The Tea Party

Above: I took this picture while walking Abbey around a neighborhood in Kyle, Texas… just outside of Austin. Democracy is a myth when it comes to a third-party, primarily at the national level. We call voters who vote for said parties throw away voters, or single issue voters. They are usually emotional voters.

I am thinking about joining them; I figure since I am one who easily gives in to ad hoc movements, why not; in truth, I suspect we will see this movement surrender a great deal of momentum come national elections; I am not saying this is a fact, but one of their rock star voices has already given in to celebrity status. I am talking about Sarah Palin. Both political historians and political scientist like to study what is known as “party identification.” In essence, this refers to the voter’s sense of psychological attachment to a party, which is not the same thing as voting for the party in a given election. This concept alone tell us that though the Tea Party has rallied its followers, many of them will not show any kind of  absolute commitment to the Tea Party. Moreover, as noted by Ken Janda of Northwestern University, there tends to be three absolutes of late when it comes to the study of politics:

1. The number of Republicans and Democrats combined exceeds the number of Independents and Third party folk every year.

2. The number of Democrats consistently exceeds that of Republicans.

3. The number of Democrats has shrunk over time, to the benefit of both Republicans and Independents.

(Credit: CBS)

In essence, due to historical trends and party loyalty, I suspect this tea movement will not last. As I mentioned to my classes, when people show up to cast their vote, their loyalty over a period of time will shift away from an  issue and back to their party; I think the rise of the Tea Party works in favor of Democrats. Keep in mind, there will never be a third-party president. Hence, we are really talking about politics at the state and local level.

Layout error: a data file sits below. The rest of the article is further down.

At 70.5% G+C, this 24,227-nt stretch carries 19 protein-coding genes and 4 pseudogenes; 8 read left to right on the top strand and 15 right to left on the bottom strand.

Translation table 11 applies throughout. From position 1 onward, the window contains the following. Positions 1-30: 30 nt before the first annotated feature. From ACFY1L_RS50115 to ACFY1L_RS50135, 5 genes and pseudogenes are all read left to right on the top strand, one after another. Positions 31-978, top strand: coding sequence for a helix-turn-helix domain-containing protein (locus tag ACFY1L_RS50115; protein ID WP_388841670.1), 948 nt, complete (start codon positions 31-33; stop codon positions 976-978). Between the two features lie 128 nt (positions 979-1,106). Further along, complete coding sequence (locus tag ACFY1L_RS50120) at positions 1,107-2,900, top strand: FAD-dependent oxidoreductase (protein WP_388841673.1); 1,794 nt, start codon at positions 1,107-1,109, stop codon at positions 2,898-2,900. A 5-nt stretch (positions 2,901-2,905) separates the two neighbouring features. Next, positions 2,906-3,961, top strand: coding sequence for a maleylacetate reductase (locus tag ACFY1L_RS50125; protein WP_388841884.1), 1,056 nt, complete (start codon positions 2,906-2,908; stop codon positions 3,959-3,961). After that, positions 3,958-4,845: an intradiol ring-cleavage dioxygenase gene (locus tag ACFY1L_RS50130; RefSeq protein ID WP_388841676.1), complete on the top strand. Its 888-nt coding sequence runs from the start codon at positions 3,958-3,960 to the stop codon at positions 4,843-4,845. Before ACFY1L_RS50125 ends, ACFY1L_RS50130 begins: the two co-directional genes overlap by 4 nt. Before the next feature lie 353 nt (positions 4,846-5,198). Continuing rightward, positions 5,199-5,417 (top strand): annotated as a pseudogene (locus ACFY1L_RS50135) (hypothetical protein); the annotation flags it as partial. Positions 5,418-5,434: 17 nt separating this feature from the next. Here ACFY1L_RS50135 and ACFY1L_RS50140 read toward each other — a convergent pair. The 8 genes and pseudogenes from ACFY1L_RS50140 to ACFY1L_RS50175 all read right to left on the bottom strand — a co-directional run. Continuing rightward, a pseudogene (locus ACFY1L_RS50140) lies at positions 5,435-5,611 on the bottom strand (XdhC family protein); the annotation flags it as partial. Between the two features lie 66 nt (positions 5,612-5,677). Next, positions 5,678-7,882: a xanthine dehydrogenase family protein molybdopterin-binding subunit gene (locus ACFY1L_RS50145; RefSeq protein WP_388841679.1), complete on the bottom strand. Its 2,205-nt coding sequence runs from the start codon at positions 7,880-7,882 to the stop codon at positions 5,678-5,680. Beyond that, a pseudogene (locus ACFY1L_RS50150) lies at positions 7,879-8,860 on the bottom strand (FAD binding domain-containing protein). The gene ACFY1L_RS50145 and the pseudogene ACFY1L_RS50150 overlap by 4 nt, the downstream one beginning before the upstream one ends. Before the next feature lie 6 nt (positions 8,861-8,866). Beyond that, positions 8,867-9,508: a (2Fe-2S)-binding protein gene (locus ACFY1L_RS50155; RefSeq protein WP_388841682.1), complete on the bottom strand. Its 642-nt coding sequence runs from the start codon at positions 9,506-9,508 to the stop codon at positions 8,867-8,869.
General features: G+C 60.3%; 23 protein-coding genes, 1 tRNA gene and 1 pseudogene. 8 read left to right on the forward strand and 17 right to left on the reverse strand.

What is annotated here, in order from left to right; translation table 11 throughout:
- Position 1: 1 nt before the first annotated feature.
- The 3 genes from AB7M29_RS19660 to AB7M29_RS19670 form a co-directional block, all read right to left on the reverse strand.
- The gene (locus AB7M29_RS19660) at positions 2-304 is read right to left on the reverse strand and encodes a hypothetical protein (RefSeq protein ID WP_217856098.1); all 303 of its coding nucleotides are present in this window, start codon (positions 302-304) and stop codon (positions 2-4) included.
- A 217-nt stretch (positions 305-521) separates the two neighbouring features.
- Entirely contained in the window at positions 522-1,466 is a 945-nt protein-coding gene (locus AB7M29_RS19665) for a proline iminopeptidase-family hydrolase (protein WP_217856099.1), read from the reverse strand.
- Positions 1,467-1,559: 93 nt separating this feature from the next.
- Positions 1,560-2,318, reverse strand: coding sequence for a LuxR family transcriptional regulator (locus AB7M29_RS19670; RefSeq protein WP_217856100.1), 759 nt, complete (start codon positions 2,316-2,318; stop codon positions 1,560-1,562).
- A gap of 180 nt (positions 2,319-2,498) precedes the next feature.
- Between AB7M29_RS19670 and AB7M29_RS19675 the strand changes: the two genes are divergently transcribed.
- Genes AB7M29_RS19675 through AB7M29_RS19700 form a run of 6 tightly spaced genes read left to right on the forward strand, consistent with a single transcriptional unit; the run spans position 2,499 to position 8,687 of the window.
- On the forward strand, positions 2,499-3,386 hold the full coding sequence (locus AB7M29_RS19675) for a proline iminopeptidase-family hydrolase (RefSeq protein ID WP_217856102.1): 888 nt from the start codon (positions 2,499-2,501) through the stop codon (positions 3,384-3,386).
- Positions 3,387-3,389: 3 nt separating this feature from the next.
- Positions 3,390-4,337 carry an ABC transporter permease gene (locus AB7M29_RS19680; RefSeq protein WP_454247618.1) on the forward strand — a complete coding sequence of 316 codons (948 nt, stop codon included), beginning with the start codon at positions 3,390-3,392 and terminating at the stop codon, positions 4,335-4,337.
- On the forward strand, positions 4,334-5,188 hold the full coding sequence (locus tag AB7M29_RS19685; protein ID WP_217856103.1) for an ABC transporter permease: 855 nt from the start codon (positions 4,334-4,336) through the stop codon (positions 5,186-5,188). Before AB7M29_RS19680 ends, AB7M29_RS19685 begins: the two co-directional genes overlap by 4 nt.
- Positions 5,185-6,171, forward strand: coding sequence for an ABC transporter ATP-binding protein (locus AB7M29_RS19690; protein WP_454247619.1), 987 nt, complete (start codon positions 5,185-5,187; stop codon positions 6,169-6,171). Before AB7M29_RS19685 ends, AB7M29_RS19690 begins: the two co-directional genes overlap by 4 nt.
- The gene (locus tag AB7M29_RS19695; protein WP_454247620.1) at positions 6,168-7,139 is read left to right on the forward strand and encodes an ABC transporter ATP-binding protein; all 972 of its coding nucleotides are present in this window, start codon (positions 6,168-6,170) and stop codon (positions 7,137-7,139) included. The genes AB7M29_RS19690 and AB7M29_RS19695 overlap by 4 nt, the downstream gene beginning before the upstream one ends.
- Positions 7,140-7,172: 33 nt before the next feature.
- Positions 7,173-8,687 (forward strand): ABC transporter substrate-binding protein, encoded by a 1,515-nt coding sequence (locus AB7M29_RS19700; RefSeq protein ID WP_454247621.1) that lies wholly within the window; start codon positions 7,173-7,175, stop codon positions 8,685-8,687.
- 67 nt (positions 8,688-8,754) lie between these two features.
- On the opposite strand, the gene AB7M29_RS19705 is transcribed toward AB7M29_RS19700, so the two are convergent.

11 thoughts on “The Tea Party

  1. Eddie,

    I believe you are right. The only thing I disagree with is the fact that the Tea Party will help the Dems. I think that when push comes to shove and there is only two party candidates- the Tea Party supporters will shift to the right and support a Republican. I guess we will see in November. I love third party politics.

  2. As far as I can tell, a Tea Party candidate does not have a (T) next to their name. Rather than a Tea Party Party, the group wants to push whatever Republicans and Democrats they can find who are for smaller government.

    Once the primaries are over, the Tea Party will have to switch from a state/local strategy (as you noted, EC) and decide which (D) or (R) to vote for in the general. As much as the Tea Party grumbles at big-government Republicans, I would expect most of them to hold their nose and vote for whatever (R) is on the ballot in order to flip control of Congress.

    Suzan is right, me thinks. No use getting a few smaller-government folks elected and pass up a chance to give them some control in the committees. The only way to do that is push as many Repubs across the goal line in November.

  3. Two things: one, cats don’t have to be walked. Two, every tea party person I know says that Republicans are better than nothing if they can’t have their own candidates.

  4. It will be interesting to see what independents do when deciding between a liberal and a Tea Party candidate.

    Liberal (D) or Tea Party (R)?

    Liberal (R) or Tea Party (D)?